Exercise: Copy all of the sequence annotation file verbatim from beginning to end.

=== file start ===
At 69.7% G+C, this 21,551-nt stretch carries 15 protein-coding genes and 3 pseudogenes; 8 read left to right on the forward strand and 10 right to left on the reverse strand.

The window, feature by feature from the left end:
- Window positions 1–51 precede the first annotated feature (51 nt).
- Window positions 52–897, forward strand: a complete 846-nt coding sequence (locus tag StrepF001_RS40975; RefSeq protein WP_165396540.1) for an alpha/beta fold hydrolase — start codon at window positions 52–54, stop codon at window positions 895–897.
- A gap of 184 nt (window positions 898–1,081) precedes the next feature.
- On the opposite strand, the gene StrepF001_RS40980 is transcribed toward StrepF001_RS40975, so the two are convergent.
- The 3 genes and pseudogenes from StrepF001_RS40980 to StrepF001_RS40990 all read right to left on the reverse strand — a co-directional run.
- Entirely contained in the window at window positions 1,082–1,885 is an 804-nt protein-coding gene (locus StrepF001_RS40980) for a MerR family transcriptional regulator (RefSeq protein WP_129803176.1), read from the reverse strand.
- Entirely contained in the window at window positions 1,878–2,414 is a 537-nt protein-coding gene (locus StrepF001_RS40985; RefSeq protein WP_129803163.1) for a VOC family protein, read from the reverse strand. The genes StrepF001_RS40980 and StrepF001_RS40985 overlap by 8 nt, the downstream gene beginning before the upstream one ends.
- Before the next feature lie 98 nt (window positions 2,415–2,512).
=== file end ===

At 69.7% G+C, this 21,551-nt stretch carries 15 protein-coding genes and 3 pseudogenes; 8 read left to right on the forward strand and 10 right to left on the reverse strand.

The window, feature by feature from the left end:
- Window positions 1–51 precede the first annotated feature (51 nt).
- Window positions 52–897, forward strand: a complete 846-nt coding sequence (locus tag StrepF001_RS40975; RefSeq protein WP_165396540.1) for an alpha/beta fold hydrolase — start codon at window positions 52–54, stop codon at window positions 895–897.
- A gap of 184 nt (window positions 898–1,081) precedes the next feature.
- On the opposite strand, the gene StrepF001_RS40980 is transcribed toward StrepF001_RS40975, so the two are convergent.
- The 3 genes and pseudogenes from StrepF001_RS40980 to StrepF001_RS40990 all read right to left on the reverse strand — a co-directional run.
- Entirely contained in the window at window positions 1,082–1,885 is an 804-nt protein-coding gene (locus StrepF001_RS40980) for a MerR family transcriptional regulator (RefSeq protein WP_129803176.1), read from the reverse strand.
- Entirely contained in the window at window positions 1,878–2,414 is a 537-nt protein-coding gene (locus StrepF001_RS40985; RefSeq protein WP_129803163.1) for a VOC family protein, read from the reverse strand. The genes StrepF001_RS40980 and StrepF001_RS40985 overlap by 8 nt, the downstream gene beginning before the upstream one ends.
- Before the next feature lie 98 nt (window positions 2,415–2,512).